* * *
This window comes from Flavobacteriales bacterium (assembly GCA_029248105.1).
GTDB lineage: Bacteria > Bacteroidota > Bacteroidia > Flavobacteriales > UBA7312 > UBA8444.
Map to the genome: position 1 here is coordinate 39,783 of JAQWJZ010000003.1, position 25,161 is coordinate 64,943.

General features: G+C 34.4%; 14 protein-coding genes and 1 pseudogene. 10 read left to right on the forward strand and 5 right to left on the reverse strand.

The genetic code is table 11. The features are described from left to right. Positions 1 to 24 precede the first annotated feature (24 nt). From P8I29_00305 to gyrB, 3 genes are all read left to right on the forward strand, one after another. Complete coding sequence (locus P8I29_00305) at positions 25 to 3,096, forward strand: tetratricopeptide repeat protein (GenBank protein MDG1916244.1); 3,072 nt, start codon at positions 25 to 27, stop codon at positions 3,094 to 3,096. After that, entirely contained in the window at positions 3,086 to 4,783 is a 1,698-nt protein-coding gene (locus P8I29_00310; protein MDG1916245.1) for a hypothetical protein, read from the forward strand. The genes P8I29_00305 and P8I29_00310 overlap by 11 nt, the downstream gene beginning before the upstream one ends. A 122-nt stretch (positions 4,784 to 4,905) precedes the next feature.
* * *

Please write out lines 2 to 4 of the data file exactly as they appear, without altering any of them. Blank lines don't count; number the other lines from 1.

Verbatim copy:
GTDB lineage: Bacteria > Bacteroidota > Bacteroidia > Flavobacteriales > UBA7312 > UBA8444.
Map to the genome: position 1 here is coordinate 39,783 of JAQWJZ010000003.1, position 25,161 is coordinate 64,943.

General features: G+C 34.4%; 14 protein-coding genes and 1 pseudogene. 10 read left to right on the forward strand and 5 right to left on the reverse strand.